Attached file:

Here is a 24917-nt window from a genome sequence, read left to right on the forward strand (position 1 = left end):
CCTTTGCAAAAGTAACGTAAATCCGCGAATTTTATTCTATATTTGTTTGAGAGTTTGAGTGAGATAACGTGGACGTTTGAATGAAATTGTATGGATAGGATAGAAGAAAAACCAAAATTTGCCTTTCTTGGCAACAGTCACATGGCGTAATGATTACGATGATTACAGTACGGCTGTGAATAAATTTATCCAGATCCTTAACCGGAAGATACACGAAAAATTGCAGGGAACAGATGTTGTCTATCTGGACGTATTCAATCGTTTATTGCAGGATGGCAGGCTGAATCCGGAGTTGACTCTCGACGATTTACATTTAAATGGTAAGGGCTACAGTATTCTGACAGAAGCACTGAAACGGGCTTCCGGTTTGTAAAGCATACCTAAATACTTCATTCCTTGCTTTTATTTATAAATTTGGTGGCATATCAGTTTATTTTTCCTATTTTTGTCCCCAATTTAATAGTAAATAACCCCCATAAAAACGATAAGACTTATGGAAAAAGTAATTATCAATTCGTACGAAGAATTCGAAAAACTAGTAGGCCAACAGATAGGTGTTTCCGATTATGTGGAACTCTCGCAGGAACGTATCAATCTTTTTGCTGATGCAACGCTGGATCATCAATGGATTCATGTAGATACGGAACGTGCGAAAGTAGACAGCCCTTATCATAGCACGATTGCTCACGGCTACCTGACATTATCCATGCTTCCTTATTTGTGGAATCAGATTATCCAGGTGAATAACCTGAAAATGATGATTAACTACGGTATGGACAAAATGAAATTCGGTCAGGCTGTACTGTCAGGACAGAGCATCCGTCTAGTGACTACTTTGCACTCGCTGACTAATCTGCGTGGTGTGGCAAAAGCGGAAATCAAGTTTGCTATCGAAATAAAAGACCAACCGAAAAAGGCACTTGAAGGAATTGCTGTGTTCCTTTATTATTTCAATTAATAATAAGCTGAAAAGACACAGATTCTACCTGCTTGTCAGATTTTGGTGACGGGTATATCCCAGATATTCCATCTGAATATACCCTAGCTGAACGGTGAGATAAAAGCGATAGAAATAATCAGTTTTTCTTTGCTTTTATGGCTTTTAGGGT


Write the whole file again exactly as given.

Here is a 24917-nt window from a genome sequence, read left to right on the forward strand (position 1 = left end):
CCTTTGCAAAAGTAACGTAAATCCGCGAATTTTATTCTATATTTGTTTGAGAGTTTGAGTGAGATAACGTGGACGTTTGAATGAAATTGTATGGATAGGATAGAAGAAAAACCAAAATTTGCCTTTCTTGGCAACAGTCACATGGCGTAATGATTACGATGATTACAGTACGGCTGTGAATAAATTTATCCAGATCCTTAACCGGAAGATACACGAAAAATTGCAGGGAACAGATGTTGTCTATCTGGACGTATTCAATCGTTTATTGCAGGATGGCAGGCTGAATCCGGAGTTGACTCTCGACGATTTACATTTAAATGGTAAGGGCTACAGTATTCTGACAGAAGCACTGAAACGGGCTTCCGGTTTGTAAAGCATACCTAAATACTTCATTCCTTGCTTTTATTTATAAATTTGGTGGCATATCAGTTTATTTTTCCTATTTTTGTCCCCAATTTAATAGTAAATAACCCCCATAAAAACGATAAGACTTATGGAAAAAGTAATTATCAATTCGTACGAAGAATTCGAAAAACTAGTAGGCCAACAGATAGGTGTTTCCGATTATGTGGAACTCTCGCAGGAACGTATCAATCTTTTTGCTGATGCAACGCTGGATCATCAATGGATTCATGTAGATACGGAACGTGCGAAAGTAGACAGCCCTTATCATAGCACGATTGCTCACGGCTACCTGACATTATCCATGCTTCCTTATTTGTGGAATCAGATTATCCAGGTGAATAACCTGAAAATGATGATTAACTACGGTATGGACAAAATGAAATTCGGTCAGGCTGTACTGTCAGGACAGAGCATCCGTCTAGTGACTACTTTGCACTCGCTGACTAATCTGCGTGGTGTGGCAAAAGCGGAAATCAAGTTTGCTATCGAAATAAAAGACCAACCGAAAAAGGCACTTGAAGGAATTGCTGTGTTCCTTTATTATTTCAATTAATAATAAGCTGAAAAGACACAGATTCTACCTGCTTGTCAGATTTTGGTGACGGGTATATCCCAGATATTCCATCTGAATATACCCTAGCTGAACGGTGAGATAAAAGCGATAGAAATAATCAGTTTTTCTTTGCTTTTATGGCTTTTAGGGT